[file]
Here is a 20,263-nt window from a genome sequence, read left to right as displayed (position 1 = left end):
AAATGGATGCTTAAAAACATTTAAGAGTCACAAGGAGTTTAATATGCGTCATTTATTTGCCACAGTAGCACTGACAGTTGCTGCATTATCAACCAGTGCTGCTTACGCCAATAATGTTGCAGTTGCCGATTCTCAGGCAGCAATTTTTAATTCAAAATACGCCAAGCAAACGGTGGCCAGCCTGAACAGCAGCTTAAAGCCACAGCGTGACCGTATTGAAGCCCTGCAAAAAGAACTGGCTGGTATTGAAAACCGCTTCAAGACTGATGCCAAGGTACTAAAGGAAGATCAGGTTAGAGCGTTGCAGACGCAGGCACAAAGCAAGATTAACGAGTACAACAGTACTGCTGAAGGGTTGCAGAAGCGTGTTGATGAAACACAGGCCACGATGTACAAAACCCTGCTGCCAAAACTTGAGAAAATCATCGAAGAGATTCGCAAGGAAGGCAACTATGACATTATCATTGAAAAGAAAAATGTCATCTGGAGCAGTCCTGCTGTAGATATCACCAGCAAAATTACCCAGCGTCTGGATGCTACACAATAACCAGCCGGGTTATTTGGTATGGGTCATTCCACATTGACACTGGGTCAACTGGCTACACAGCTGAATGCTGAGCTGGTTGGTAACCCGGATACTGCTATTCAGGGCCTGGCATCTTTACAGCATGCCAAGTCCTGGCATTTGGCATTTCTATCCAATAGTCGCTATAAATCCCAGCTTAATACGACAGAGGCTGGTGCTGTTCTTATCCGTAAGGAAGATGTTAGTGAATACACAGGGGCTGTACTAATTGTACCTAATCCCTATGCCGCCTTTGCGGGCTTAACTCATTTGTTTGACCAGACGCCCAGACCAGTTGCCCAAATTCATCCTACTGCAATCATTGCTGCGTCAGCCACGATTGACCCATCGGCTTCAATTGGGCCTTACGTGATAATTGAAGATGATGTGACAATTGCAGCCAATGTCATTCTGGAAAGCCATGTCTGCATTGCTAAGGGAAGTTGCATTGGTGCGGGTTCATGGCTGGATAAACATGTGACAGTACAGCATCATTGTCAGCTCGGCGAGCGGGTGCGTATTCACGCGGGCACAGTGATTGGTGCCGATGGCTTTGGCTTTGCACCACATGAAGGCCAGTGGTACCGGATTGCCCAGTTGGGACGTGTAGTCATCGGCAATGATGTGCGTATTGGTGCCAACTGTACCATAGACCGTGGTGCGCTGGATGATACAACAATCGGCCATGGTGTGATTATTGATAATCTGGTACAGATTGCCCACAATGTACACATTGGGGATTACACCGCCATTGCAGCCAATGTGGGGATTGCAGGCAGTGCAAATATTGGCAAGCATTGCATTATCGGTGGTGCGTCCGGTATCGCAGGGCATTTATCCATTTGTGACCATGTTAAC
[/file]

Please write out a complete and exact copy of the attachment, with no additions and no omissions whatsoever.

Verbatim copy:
Here is a 20,263-nt window from a genome sequence, read left to right as displayed (position 1 = left end):
AAATGGATGCTTAAAAACATTTAAGAGTCACAAGGAGTTTAATATGCGTCATTTATTTGCCACAGTAGCACTGACAGTTGCTGCATTATCAACCAGTGCTGCTTACGCCAATAATGTTGCAGTTGCCGATTCTCAGGCAGCAATTTTTAATTCAAAATACGCCAAGCAAACGGTGGCCAGCCTGAACAGCAGCTTAAAGCCACAGCGTGACCGTATTGAAGCCCTGCAAAAAGAACTGGCTGGTATTGAAAACCGCTTCAAGACTGATGCCAAGGTACTAAAGGAAGATCAGGTTAGAGCGTTGCAGACGCAGGCACAAAGCAAGATTAACGAGTACAACAGTACTGCTGAAGGGTTGCAGAAGCGTGTTGATGAAACACAGGCCACGATGTACAAAACCCTGCTGCCAAAACTTGAGAAAATCATCGAAGAGATTCGCAAGGAAGGCAACTATGACATTATCATTGAAAAGAAAAATGTCATCTGGAGCAGTCCTGCTGTAGATATCACCAGCAAAATTACCCAGCGTCTGGATGCTACACAATAACCAGCCGGGTTATTTGGTATGGGTCATTCCACATTGACACTGGGTCAACTGGCTACACAGCTGAATGCTGAGCTGGTTGGTAACCCGGATACTGCTATTCAGGGCCTGGCATCTTTACAGCATGCCAAGTCCTGGCATTTGGCATTTCTATCCAATAGTCGCTATAAATCCCAGCTTAATACGACAGAGGCTGGTGCTGTTCTTATCCGTAAGGAAGATGTTAGTGAATACACAGGGGCTGTACTAATTGTACCTAATCCCTATGCCGCCTTTGCGGGCTTAACTCATTTGTTTGACCAGACGCCCAGACCAGTTGCCCAAATTCATCCTACTGCAATCATTGCTGCGTCAGCCACGATTGACCCATCGGCTTCAATTGGGCCTTACGTGATAATTGAAGATGATGTGACAATTGCAGCCAATGTCATTCTGGAAAGCCATGTCTGCATTGCTAAGGGAAGTTGCATTGGTGCGGGTTCATGGCTGGATAAACATGTGACAGTACAGCATCATTGTCAGCTCGGCGAGCGGGTGCGTATTCACGCGGGCACAGTGATTGGTGCCGATGGCTTTGGCTTTGCACCACATGAAGGCCAGTGGTACCGGATTGCCCAGTTGGGACGTGTAGTCATCGGCAATGATGTGCGTATTGGTGCCAACTGTACCATAGACCGTGGTGCGCTGGATGATACAACAATCGGCCATGGTGTGATTATTGATAATCTGGTACAGATTGCCCACAATGTACACATTGGGGATTACACCGCCATTGCAGCCAATGTGGGGATTGCAGGCAGTGCAAATATTGGCAAGCATTGCATTATCGGTGGTGCGTCCGGTATCGCAGGGCATTTATCCATTTGTGACCATGTTAAC